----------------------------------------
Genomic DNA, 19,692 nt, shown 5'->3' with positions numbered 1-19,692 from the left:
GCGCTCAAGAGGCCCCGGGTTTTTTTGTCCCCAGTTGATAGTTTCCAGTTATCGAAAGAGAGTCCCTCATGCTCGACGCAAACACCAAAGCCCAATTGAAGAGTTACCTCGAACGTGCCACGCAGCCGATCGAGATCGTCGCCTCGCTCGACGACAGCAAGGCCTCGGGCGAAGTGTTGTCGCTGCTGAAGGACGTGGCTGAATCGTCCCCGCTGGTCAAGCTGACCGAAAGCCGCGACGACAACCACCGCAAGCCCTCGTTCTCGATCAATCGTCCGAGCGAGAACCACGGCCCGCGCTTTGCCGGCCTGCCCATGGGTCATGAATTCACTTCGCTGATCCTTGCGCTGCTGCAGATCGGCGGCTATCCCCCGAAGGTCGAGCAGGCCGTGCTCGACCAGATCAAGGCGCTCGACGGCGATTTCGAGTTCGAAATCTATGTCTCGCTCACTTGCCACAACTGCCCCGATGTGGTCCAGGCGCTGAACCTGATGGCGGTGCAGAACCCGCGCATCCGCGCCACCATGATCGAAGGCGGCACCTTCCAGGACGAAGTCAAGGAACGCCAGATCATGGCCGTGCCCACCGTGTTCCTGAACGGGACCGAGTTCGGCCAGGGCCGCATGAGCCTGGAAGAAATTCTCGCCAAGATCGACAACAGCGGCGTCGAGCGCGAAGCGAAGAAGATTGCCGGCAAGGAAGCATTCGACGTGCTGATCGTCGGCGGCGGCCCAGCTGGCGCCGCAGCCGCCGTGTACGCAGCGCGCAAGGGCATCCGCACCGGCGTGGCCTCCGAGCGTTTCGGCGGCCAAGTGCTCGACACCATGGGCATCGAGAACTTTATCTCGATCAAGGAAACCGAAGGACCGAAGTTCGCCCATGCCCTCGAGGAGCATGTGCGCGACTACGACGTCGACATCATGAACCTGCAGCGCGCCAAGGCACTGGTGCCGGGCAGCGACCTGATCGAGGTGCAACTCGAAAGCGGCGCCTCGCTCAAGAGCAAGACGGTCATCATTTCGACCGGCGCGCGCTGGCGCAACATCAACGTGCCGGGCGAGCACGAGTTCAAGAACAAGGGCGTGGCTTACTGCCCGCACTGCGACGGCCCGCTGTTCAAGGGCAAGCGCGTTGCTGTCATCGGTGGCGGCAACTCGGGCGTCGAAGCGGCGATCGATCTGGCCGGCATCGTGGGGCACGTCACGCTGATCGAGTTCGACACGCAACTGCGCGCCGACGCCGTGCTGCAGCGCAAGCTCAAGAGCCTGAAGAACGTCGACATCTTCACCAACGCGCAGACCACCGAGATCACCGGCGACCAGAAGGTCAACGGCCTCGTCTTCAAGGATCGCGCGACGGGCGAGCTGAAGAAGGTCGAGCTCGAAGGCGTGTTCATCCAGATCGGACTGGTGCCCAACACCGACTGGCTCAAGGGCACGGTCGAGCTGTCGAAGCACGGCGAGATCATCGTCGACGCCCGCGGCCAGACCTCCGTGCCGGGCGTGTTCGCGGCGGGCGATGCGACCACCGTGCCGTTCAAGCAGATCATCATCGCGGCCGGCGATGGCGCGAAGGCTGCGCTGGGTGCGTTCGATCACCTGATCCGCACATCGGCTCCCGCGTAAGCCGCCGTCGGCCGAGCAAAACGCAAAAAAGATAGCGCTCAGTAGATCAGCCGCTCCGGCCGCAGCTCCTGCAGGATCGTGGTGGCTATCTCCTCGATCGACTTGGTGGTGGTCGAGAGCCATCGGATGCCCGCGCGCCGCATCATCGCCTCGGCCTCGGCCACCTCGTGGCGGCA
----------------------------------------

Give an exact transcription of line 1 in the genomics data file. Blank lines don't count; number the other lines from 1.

Genomic DNA, 19,692 nt, shown 5'->3' with positions numbered 1-19,692 from the left: